18b. Post, this section, notes 27-29.
19. Sherred v. Cisco, 4 Sandf. (N. Y.) 480; Partridge v. Gilbert, 15 N. Y. 601, 69 Am. Dec. 632; Antomarchi's Ex'r v. Russell, 63 Ala. 356, 35 Am. Rep. 40; Duncan, v. Rodecker, 90 Wis. 1, 62 N. W. 533. See Huck v. Flentye, 80 111. 258 (destruction of wall and single building supported thereby).
20. Moore v. .Shoemaker, 10 App. D. C. 6; Dowling v. Hen-nings, 20 Md. 179, 83 Am. Dec. 545; Hoffman v. Kuhn, 57 Miss. 746, 34 Am. Rep. 491; Bowhay v. Richards, 81 Neb. 764, 19 L.
That a party wall easement ceases on the destruction of the buildings, the courts appear to consider that there is a rule of law to that effect, necessitated by the consideration of the burden involved in compelling an owner to reconstruct his wall or building in such a way as to afford his neighbor the same easement as he had before. The rule is, however, it is submitted, in the case of the grant or reservation of a party wall easement, properly a rule of construction rather than of law,21 since it could be excluded by an expression of intention that the easement shall continue in spite of the destruction of the buildings.22 It might, however, in the case of such an easement, when created by prescription, it seems, be regarded as a rule of law.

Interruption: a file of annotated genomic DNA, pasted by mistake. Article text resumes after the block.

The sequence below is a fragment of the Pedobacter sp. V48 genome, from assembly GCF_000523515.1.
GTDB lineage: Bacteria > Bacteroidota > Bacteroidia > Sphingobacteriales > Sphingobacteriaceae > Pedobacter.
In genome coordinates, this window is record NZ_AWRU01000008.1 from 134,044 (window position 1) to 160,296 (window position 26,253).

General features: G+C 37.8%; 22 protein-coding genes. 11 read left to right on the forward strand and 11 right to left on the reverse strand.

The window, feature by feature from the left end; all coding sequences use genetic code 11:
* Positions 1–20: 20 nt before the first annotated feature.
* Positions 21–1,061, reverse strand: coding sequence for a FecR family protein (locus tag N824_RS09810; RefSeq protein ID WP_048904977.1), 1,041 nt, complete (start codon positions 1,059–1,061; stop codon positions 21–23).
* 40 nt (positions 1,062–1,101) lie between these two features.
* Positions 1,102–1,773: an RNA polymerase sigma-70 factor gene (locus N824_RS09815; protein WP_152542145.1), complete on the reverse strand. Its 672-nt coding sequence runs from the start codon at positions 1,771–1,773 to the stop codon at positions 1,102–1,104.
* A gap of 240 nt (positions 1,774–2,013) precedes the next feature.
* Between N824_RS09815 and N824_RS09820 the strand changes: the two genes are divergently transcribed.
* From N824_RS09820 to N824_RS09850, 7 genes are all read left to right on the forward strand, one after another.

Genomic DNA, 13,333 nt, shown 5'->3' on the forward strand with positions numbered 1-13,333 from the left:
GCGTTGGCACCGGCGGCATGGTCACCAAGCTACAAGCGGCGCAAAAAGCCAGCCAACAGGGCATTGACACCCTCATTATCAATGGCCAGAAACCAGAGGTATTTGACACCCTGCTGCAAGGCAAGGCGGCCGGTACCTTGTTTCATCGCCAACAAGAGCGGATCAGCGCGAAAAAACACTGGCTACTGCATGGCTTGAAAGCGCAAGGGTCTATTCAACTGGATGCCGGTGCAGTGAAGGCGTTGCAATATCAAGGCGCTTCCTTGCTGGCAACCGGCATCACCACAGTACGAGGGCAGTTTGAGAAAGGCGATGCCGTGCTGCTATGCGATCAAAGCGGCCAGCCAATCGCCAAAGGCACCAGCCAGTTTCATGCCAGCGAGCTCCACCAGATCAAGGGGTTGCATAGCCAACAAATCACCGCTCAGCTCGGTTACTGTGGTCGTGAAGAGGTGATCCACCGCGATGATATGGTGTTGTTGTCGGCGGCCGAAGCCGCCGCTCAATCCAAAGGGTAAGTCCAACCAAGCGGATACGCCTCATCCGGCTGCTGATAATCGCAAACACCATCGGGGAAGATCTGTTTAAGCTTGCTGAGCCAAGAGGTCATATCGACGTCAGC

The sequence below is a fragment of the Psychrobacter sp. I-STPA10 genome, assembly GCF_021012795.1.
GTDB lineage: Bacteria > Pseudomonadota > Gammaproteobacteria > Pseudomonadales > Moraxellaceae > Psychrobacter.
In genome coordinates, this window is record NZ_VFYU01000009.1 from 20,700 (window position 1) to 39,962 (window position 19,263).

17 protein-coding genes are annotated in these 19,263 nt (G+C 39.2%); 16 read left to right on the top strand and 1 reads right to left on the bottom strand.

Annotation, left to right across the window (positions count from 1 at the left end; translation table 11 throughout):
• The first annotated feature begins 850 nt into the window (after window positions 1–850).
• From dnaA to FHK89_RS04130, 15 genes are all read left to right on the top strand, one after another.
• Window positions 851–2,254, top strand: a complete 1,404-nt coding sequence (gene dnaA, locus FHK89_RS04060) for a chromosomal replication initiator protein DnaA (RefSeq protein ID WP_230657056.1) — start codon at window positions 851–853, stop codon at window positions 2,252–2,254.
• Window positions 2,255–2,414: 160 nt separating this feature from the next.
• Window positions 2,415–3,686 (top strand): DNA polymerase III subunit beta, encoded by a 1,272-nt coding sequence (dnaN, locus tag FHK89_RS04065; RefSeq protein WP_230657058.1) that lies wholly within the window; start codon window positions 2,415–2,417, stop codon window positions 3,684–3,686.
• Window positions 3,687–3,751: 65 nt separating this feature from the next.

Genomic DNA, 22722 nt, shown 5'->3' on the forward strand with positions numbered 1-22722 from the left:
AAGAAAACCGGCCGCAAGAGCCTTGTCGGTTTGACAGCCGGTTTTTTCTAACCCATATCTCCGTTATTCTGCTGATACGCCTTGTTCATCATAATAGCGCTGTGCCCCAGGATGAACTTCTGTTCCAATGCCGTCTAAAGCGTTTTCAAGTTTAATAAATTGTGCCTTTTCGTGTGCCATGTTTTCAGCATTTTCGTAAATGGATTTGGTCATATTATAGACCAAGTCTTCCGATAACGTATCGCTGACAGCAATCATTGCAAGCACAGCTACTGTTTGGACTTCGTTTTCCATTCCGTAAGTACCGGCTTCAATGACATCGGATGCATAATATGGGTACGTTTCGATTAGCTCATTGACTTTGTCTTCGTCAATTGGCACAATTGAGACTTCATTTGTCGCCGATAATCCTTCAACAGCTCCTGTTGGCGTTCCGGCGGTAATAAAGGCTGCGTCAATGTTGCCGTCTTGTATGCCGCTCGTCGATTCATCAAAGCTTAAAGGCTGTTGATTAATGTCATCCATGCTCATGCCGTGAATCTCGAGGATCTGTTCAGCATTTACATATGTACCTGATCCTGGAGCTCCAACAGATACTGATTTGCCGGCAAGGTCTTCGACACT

In one case,23"24 it was decided that while ordinarily the destruction of a party wall and the buildings on both sides thereof would extinguish the party wall easements, and also the easement of a right to use a staircase in one building for purposes of access to the other, this was not so when the wall and staircase were immediately rebuilt in exactly the same location as before, it being said that "this conduct of the parties operated to revive the easement that was suspended by the destruction of the property." There is, in another state, a decision to the contrary effect,25 and it is